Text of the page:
Many supply chain companies are leaning towards predictive maintenance solutions for equipment to ensure they are well-maintained for operations. Predictive maintenance leverages technologies like artificial intelligence (AI) and machine learning (ML) to predict potential problems with equipment and fleet.
In addition, these companies are minimizing accidents that result in costly damages through increased visibility. Warehouse inventory management and organization technology, for example, helps maintain optimal inventory levels, prevents overstocking, and ensures efficient use of storage space.
Gradesens, a Swiss company specializing in predictive maintenance, is helping logistics companies with very-narrow aisle warehouses proactively maintain automated systems for loading and unloading. With accurate and timely maintenance, the warehouses prevent downtime because of equipment failure.
#3: Controlling emissions
Carbon emissions are a huge problem for major industries, and material handling is no exception. With environmental organizations ringing alarm bells on rising global temperatures, material handling and supply chain leaders are paying close attention to sustainability.
Material handling operations, including warehousing, contribute to greenhouse gas (GHG) emissions through electricity usage, particularly natural gas. Additionally, using fossil fuel-powered vehicles and equipment contributes significantly to carbon emissions. Many material handling companies make up Scope 3 emissions for other organizations.
Fortunately, the material handling industry is adopting energy-efficient practices, thanks to environmental advocacy and pressure from governments with ambitious sustainability goals.
The MHI report revealed that organizations in material handling are investing in electrification, natural resource management, sustainable water consumption, and the transition to renewable energy.
Similarly, the European Logistics Supply Chain Sustainability Report found that 80% of surveyed companies consider sustainability a key focus area.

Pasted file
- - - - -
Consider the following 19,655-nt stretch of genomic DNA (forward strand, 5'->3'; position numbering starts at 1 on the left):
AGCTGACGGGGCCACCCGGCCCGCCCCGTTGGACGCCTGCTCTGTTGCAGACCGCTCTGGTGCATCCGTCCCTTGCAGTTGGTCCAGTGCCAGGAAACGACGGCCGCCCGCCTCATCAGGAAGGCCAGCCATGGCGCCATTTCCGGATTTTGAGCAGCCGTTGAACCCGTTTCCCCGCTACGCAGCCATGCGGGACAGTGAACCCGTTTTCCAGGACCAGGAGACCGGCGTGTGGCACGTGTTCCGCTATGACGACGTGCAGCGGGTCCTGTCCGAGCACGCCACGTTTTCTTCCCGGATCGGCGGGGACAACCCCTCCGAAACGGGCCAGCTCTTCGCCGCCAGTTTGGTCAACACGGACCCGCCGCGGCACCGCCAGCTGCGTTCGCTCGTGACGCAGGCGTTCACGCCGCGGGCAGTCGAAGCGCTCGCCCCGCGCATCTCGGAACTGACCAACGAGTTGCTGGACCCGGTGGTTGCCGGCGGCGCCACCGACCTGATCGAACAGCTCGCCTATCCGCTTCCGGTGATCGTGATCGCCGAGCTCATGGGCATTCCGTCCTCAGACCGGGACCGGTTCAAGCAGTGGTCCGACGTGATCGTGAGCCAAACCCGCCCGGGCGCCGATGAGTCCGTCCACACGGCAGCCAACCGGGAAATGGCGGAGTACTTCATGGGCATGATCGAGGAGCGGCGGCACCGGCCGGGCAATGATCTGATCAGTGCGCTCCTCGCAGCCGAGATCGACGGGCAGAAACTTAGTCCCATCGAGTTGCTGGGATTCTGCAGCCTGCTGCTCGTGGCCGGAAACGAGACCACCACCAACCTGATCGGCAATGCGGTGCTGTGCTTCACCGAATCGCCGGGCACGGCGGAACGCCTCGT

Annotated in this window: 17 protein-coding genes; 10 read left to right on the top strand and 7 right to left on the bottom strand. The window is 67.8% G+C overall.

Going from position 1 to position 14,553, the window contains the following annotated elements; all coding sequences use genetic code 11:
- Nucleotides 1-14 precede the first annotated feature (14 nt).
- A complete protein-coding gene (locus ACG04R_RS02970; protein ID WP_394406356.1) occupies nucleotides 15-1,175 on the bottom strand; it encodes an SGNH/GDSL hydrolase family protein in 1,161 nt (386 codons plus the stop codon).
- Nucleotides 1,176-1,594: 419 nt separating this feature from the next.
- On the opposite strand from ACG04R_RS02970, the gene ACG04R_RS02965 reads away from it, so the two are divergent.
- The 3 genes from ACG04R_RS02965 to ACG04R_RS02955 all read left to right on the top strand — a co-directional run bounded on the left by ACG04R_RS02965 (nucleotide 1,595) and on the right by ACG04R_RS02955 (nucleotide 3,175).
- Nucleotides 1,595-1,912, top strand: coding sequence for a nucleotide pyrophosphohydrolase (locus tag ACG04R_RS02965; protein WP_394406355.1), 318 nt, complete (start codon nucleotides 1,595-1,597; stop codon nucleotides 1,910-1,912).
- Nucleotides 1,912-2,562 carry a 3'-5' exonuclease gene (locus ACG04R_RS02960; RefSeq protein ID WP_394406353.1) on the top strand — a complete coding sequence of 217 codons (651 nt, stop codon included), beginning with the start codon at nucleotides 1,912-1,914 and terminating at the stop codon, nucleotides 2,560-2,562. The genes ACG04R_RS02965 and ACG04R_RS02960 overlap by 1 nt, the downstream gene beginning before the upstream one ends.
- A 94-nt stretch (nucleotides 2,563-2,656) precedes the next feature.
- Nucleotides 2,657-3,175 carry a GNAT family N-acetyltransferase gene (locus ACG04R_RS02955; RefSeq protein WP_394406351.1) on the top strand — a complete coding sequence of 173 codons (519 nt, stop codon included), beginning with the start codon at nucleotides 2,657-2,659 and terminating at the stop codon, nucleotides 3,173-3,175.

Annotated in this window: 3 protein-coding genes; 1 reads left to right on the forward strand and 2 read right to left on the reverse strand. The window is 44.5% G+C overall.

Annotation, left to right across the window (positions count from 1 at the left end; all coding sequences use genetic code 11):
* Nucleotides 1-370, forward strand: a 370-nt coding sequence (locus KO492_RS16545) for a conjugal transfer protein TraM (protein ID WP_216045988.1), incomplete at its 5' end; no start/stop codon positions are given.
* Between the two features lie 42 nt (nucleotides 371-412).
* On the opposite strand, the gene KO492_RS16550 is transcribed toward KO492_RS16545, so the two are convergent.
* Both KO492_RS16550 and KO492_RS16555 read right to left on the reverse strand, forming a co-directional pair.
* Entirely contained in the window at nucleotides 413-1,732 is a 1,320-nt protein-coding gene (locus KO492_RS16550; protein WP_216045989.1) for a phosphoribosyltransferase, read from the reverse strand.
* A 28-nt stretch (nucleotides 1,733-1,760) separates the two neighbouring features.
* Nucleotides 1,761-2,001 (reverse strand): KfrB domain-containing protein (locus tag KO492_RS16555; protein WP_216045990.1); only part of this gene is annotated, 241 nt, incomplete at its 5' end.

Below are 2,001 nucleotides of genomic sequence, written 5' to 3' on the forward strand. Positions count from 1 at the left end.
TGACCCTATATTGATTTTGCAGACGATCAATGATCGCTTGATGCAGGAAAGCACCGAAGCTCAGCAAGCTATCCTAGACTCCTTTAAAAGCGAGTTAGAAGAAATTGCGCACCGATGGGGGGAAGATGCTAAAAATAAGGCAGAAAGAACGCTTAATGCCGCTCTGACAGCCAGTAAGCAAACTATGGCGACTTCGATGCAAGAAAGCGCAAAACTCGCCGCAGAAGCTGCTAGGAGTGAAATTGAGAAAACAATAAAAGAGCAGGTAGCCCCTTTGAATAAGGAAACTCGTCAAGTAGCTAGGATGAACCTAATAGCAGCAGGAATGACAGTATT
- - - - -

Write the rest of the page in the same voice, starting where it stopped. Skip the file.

Material handling companies are reducing carbon footprint by investing in electric lift trucks. Electric forklifts have zero emissions compared to their counterparts powered by internal combustion engines.
Renewable energy has also been a focus for the industry, with major companies setting goals to go 100% carbon-neutral or net zero emissions. For instance, Amazon, the largest corporate buyer of renewable energy, uses clean energy in many fulfillment centers. The company plans to reach its 100% renewable energy goal by 2025.
Material handling is linked with virtually every industry, which makes its challenges essentially every industry’s challenges.
Some of the issues aren’t unique to material handling. For instance, sustainability is a global issue. The good news is that many companies are taking promising measures to combat these challenges: and technology is at the heart of these solutions.
It’s imperative for organizations in material handling to provide training and maintain equipment for better worker safety. Similarly, investing in clean energy solutions can go a long way in reducing emissions, which is good for the environment and business.
*This article is written by Matilda Odell. Matilda works as the Content Creation Specialist at the brand TAWI, a brand by Piab Group, which enables smart lifting optimized for people and businesses. Piab helps its customers to grow by transforming their businesses with increased automation. If you have any questions about lifting equipment such as vacuum lifters or other lifting devices, Matilda is the person to talk to.